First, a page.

Summer Projects at Marischal College

This summer we have had students from the MLitt Museum Studies course working in Marischal College on two projects that will aid the collections in many ways. Here is how the projects are progressing so far:

The collections contains a large amount of Egyptian Shabtis

Shabtis packed by Marloes

Marloes has been involved in the Egyptology collection, working with objects collected by Joseph Pollard. The collection has been in the Marischal Collections Centre since 1906 and her project has involved matching each object with that on an existing list, describing the object and then re-packing them to ensure their security and safety in the stores.

The packing process has been interesting; Marloes has had the chance to explore and examine in detail the impressive collection, including a mummified cat head!

Packing jewellery such as this has taken some skill!

Packing jewellery such as this has taken some skill!

An aspect of the project that Marloes has found to be of interest however is the collector himself, Joseph Pollard:

‘Joseph Pollard was not a very famous man but he is known as a council member of the Council of the Society of Biblical Archaeology and was related to Sir William Robertson Nicoll, the Scottish journalist and editor. As a biblical and history enthusiast he travelled to Egypt and collected objects that are now stored in the Marischal Collections Centre.’

Marloes hopes to do some extra research on this collector as not much is known about him and we are interested to see what she finds!


Margaret Hasluck textile collections

Margaret Hasluck textile collections

Alongside this project in the Egyptology collection another student, Maaike, has been working with the Margaret Hasluck textiles during her placement. Her tasks include removing these amazing fabrics from their current display, documenting them and packing them for storage. This is being done for their own protection as they are currently at risk from other factors such as light and the possibility of pests as they have not been touched in fifteen years.

Once again, Maaike has found the collector of these items to be of real interest:

‘Margaret Hasluck was an amazing woman who travelled a lot. She was a scholar who focused her research on Albania. As a travelling fellow (in the Wilson Travelling fellowship) she collected many objects, including textiles for the museums, but also collected many objects that appealed to her personal interests.’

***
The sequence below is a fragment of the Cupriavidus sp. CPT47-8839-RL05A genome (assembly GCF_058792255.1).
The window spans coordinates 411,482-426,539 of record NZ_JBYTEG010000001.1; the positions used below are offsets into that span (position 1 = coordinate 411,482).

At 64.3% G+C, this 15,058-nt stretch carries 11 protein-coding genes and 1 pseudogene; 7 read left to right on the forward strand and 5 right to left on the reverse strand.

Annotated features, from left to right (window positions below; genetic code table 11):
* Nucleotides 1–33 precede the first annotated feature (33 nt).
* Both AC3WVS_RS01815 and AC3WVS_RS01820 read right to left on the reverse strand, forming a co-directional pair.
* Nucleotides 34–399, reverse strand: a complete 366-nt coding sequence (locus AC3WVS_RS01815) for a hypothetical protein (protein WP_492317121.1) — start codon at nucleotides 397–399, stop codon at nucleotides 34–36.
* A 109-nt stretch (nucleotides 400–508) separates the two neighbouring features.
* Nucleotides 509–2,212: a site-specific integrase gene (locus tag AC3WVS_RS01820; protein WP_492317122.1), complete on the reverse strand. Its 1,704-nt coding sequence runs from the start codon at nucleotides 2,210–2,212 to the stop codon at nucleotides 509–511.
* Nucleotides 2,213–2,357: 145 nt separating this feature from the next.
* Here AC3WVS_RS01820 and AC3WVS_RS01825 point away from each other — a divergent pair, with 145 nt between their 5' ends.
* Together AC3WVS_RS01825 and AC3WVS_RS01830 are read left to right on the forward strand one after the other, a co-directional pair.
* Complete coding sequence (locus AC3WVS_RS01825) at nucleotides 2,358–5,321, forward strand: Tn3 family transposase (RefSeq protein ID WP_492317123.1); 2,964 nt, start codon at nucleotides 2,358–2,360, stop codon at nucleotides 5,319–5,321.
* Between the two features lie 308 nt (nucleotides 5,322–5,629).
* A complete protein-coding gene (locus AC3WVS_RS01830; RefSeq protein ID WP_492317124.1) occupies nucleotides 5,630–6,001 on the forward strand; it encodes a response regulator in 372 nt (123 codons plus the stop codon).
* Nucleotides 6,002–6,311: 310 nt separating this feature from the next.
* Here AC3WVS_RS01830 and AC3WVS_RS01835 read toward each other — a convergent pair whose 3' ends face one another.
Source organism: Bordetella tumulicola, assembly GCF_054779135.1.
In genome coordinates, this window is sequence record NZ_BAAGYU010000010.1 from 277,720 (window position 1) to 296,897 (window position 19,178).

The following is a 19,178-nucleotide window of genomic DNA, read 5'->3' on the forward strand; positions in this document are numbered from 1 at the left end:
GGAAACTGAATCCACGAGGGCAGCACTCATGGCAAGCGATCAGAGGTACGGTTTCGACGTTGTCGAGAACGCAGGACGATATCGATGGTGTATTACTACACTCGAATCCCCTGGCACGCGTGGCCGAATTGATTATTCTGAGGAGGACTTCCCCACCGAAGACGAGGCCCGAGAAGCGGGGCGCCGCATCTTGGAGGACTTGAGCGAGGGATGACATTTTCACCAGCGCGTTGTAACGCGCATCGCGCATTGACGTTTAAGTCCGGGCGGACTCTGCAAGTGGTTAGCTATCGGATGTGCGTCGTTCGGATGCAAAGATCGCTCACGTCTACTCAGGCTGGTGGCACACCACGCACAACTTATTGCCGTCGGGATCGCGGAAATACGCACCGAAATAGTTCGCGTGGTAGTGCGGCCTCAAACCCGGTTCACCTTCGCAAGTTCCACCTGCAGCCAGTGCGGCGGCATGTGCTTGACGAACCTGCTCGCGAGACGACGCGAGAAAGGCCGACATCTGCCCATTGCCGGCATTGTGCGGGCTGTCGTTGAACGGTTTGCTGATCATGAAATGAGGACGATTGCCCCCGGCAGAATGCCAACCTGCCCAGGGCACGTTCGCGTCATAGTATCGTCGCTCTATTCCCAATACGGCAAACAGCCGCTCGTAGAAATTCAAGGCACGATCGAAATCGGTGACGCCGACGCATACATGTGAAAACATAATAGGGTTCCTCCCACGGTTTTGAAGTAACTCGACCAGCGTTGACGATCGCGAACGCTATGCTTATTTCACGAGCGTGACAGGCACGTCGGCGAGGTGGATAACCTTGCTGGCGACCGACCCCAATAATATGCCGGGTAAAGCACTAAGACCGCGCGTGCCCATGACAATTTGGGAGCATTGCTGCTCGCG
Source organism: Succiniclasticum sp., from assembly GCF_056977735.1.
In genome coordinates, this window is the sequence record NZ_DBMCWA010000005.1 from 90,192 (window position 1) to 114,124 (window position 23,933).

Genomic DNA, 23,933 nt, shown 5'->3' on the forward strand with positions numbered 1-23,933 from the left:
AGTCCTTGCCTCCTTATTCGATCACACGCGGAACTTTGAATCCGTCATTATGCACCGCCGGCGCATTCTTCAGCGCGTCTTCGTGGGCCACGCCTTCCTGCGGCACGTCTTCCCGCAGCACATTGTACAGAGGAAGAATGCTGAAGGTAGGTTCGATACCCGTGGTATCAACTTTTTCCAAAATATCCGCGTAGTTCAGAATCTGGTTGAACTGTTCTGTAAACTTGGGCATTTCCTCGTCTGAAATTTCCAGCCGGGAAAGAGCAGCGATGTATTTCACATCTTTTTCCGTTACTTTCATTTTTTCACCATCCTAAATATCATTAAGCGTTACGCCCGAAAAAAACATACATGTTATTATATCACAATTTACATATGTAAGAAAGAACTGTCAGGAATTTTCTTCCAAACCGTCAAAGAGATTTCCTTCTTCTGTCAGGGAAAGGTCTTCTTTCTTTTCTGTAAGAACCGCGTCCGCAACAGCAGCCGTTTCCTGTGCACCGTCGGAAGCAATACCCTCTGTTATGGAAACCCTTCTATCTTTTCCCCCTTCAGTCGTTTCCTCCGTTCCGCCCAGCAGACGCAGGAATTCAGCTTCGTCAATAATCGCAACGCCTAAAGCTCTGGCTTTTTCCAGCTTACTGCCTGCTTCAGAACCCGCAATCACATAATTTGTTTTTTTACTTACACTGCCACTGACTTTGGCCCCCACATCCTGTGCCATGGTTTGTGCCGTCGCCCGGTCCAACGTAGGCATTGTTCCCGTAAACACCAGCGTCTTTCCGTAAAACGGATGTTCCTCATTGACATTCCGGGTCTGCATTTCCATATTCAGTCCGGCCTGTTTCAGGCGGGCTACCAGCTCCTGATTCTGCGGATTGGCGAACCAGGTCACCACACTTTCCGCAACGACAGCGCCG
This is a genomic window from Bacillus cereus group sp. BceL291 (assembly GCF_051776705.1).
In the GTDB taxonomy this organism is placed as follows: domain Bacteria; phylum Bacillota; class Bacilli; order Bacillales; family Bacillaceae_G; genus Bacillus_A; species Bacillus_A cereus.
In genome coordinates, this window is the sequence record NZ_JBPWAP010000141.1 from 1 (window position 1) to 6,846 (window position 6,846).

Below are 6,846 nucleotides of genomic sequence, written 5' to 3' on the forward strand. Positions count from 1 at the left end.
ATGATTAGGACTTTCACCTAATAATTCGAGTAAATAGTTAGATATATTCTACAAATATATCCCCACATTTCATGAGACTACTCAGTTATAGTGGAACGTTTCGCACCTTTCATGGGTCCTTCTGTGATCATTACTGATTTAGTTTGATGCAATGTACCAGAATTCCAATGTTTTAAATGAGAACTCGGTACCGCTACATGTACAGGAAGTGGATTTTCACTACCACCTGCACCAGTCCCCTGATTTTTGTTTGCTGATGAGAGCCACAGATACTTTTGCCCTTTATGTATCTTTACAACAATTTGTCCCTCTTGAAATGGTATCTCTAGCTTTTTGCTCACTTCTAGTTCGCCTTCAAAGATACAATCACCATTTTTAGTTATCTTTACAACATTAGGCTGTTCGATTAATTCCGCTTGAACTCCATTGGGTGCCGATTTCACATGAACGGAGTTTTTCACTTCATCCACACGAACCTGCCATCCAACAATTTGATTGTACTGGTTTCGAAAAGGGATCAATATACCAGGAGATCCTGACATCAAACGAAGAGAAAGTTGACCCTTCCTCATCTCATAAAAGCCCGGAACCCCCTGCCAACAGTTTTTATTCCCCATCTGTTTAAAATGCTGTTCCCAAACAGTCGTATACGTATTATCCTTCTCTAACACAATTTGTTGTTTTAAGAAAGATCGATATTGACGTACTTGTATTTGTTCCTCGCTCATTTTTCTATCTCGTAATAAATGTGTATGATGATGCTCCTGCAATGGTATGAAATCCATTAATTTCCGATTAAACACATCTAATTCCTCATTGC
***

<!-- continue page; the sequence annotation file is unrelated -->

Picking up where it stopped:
The textiles have impressive patterns

The textiles have impressive patterns

‘The collection contains many different things such as amulets, shoes, cradles, satchels, towels and vases. The collection also has many examples of embroidery work of different countries such as Macedonia, Greece, Turkey and of course Albania.’

Her collections were donated to the museum after Margaret grew ill in the 1940s and the museum were very pleased to take her donations.

Many of the patterns are extremely intricate

Many of the patterns are extremely intricate

The work that both Maaike and Marloes are doing is really beneficial to the collections and will ensure their safety and security for many more years to come. It also means that we get a chance to see these impressive collections before they are stored away for safe keeping again!

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About uoamuseums

The University of Aberdeen's Museums include King’s Museum and the University's Zoology Museum. The museums can claim to be Scotland's oldest, with records of museums and collections as far back as the late 17th century. Thanks to their status as a Recognised Collection of national significance, the Zoology Museum’s displays are currently being improved, while King's Museum hosts changing exhibitions drawn from across the collections, particularly those formerly in Marischal Museum. Visitors are warmly welcomed to the museums, and there are no charges for admission. Marischal College now houses the Museums Collections Centre, caring for and conserving many of the collections.
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